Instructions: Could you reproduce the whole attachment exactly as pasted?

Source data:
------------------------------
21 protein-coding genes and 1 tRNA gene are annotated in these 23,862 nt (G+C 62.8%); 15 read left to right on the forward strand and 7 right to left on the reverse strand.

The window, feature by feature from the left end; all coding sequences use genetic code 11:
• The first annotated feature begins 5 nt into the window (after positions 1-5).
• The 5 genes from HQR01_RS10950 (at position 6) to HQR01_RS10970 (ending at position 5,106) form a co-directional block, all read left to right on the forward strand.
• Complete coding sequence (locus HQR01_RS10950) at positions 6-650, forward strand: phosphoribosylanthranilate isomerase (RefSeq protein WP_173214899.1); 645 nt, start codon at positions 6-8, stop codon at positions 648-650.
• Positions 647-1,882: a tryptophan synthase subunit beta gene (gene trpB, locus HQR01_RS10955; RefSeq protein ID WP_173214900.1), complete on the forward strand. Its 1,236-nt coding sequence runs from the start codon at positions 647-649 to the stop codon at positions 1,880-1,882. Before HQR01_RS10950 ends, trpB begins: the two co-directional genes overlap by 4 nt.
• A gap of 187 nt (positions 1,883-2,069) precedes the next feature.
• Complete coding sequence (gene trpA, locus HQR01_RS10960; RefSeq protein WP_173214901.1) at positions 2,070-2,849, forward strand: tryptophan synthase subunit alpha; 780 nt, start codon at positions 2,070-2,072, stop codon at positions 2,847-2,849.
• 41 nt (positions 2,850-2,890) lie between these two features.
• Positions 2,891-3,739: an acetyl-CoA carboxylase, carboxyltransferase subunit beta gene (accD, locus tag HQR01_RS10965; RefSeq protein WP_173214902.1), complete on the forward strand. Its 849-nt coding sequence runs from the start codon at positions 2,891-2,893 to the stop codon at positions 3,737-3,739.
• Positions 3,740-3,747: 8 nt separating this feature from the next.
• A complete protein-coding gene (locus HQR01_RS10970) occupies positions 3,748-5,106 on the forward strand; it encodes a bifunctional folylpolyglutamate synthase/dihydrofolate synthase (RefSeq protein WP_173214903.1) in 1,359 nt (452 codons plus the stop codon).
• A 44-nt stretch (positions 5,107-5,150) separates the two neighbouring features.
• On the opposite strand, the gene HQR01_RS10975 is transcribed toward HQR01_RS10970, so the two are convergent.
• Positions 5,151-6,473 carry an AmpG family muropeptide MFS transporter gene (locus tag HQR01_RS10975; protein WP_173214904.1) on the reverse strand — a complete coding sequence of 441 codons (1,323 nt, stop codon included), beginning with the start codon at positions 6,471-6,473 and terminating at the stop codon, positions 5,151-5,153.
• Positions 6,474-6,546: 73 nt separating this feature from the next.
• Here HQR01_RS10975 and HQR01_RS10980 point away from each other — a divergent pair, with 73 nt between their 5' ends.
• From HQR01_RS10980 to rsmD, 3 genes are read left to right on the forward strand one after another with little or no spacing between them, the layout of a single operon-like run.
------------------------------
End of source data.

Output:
21 protein-coding genes and 1 tRNA gene are annotated in these 23,862 nt (G+C 62.8%); 15 read left to right on the forward strand and 7 right to left on the reverse strand.

The window, feature by feature from the left end; all coding sequences use genetic code 11:
• The first annotated feature begins 5 nt into the window (after positions 1-5).
• The 5 genes from HQR01_RS10950 (at position 6) to HQR01_RS10970 (ending at position 5,106) form a co-directional block, all read left to right on the forward strand.
• Complete coding sequence (locus HQR01_RS10950) at positions 6-650, forward strand: phosphoribosylanthranilate isomerase (RefSeq protein WP_173214899.1); 645 nt, start codon at positions 6-8, stop codon at positions 648-650.
• Positions 647-1,882: a tryptophan synthase subunit beta gene (gene trpB, locus HQR01_RS10955; RefSeq protein ID WP_173214900.1), complete on the forward strand. Its 1,236-nt coding sequence runs from the start codon at positions 647-649 to the stop codon at positions 1,880-1,882. Before HQR01_RS10950 ends, trpB begins: the two co-directional genes overlap by 4 nt.
• A gap of 187 nt (positions 1,883-2,069) precedes the next feature.
• Complete coding sequence (gene trpA, locus HQR01_RS10960; RefSeq protein WP_173214901.1) at positions 2,070-2,849, forward strand: tryptophan synthase subunit alpha; 780 nt, start codon at positions 2,070-2,072, stop codon at positions 2,847-2,849.
• 41 nt (positions 2,850-2,890) lie between these two features.
• Positions 2,891-3,739: an acetyl-CoA carboxylase, carboxyltransferase subunit beta gene (accD, locus tag HQR01_RS10965; RefSeq protein WP_173214902.1), complete on the forward strand. Its 849-nt coding sequence runs from the start codon at positions 2,891-2,893 to the stop codon at positions 3,737-3,739.
• Positions 3,740-3,747: 8 nt separating this feature from the next.
• A complete protein-coding gene (locus HQR01_RS10970) occupies positions 3,748-5,106 on the forward strand; it encodes a bifunctional folylpolyglutamate synthase/dihydrofolate synthase (RefSeq protein WP_173214903.1) in 1,359 nt (452 codons plus the stop codon).
• A 44-nt stretch (positions 5,107-5,150) separates the two neighbouring features.
• On the opposite strand, the gene HQR01_RS10975 is transcribed toward HQR01_RS10970, so the two are convergent.
• Positions 5,151-6,473 carry an AmpG family muropeptide MFS transporter gene (locus tag HQR01_RS10975; protein WP_173214904.1) on the reverse strand — a complete coding sequence of 441 codons (1,323 nt, stop codon included), beginning with the start codon at positions 6,471-6,473 and terminating at the stop codon, positions 5,151-5,153.
• Positions 6,474-6,546: 73 nt separating this feature from the next.
• Here HQR01_RS10975 and HQR01_RS10980 point away from each other — a divergent pair, with 73 nt between their 5' ends.
• From HQR01_RS10980 to rsmD, 3 genes are read left to right on the forward strand one after another with little or no spacing between them, the layout of a single operon-like run.